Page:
The population database 402 includes non-patient specific data, such as data relating to other patients and population trends. The population database 402 also records epidemic-class device statistics and patient statistics. The population database 402 also includes data relating to staffing by health care providers, environmental data, pharmaceuticals, etc. In some cases, patient information from the patient database 400 may be added to the population database to supplement and maintain currency of the population database information and trends.
The example medical database 404 includes clinical data relating to the treatment of diseases. For example, the medical database 404 includes historical trend data for multiple patients in the form of a record of progression of their disease(s) along with markers of key events.
The general database 406 includes non-medical data of interest to the patient. The general database 406 can include information relating to, for example, news, finances, shopping, technology, entertainment, and/or sports. The general database 406 can be customized to provide general information of specific interest to the patient. For example, stock information can be presented along with the latest health information as detected from the devices 102, 104, and 106.
In another embodiment, information is also provided from an external source, such as external database 600. For example, the external database 600 may include patient electronic medical records; a pharmaceutical database that contains information on pharmacodynamics, drug side effects, drug compatibility; pharmacogenomics; family and personal health or medical history; clinical trials, physician and other guidelines; and environmental databases.
The example analysis module 116 includes a patient analysis module 500, device analysis module 502, population analysis module 504, and learning module 506. Patient analysis module 500 may utilize information collected by the APM system 100, as well as information for other relevant sources, to analyze data related to a patient and provide timely and predictive assessments of the patient's well-being.
In performing analysis, the patient device module 500 may utilize data collected from a variety of sources, include patient specific physiological and subjective data collected by the APM system 100, medical and historical records (e.g., lab test results, histories of illnesses, etc., drugs currently and previously administered, etc.), as well as information related to population trends provided from sources external to the APM system 100.
For example, in one embodiment, the patient analysis module 500 makes a predictive diagnosis of an oncoming event based on information stored in the database module 114. For example, the data continuously gathered from a device of a given patient at a heightened risk for a chronic disease event (such as de-compensations in heart failure) is analyzed. Based on this analysis, therapy, typically device-based or pharmaceutical, is then applied to the patient either through the device or through clinician intervention.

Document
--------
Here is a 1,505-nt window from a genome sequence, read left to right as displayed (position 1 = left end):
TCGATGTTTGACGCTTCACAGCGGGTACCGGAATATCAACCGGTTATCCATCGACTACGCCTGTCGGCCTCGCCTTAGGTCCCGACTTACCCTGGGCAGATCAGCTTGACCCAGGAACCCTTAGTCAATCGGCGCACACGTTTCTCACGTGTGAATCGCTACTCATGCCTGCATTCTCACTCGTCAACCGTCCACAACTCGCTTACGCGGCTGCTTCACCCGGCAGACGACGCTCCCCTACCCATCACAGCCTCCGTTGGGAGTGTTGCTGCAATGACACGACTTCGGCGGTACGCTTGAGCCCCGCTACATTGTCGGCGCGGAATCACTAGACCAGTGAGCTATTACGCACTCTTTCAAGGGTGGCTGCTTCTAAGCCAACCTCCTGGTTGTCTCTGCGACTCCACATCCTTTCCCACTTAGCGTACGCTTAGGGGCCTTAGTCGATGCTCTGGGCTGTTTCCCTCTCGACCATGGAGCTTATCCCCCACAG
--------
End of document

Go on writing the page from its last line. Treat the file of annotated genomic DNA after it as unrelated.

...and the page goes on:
In another example embodiment, the patient analysis module 500 provides a diagnosis of patient health status and predicted trend based on present and recent historical data collected from a device as interpreted by a system of expert knowledge derived from working practices within clinics. For example, the patient analysis module 500 performs probabilistic calculations using currently collected information combined with regularly collected historical information to predict patient health degradation.
In another example embodiment, the patient analysis module 500 may conduct pre-evaluation of the incoming data stream combined with patient historical information and information from patients with similar disease states. The pre-evaluation system is based on data derived from working clinical practices and the records of outcomes. The derived data is processed in a neural network, fuzzy logic system, or equivalent system to reflect the clinical practice. Further, the patient analysis module 500 may also provide means for periodic processing of present and historical data to yield a multidimensional health state indication along with disease trend prediction, next phase of disease progression co-morbidities, and inferences about what other possible diseases may be involved. The patient analysis module 500 may also integrate data collected from internal and external devices with subjective data to optimize management of overall patient health.
Device analysis module 502 analyzes data from the devices 102, 104, and 106 and ITU 108 to predict and determine device issues or failures. For example, if an implanted device 102 fails to communicate at an expected time, device analysis module 502 determines the source of the failure and takes action to restore the performance of the device 102. The device analysis module 502 may also perform additional deterministic and probabilistic calculations. For example, the device analysis module 502 gathers data related to charge levels within a given device, such as an ICD, and provides analysis and alerting functions based on this information if, for example, the charge level reaches a point at which replacement of the device and/or battery is necessary. Similarly, early degradation or imminent failure of implanted devices can be identified and proactively addressed, or at-risk devices can be closely monitored.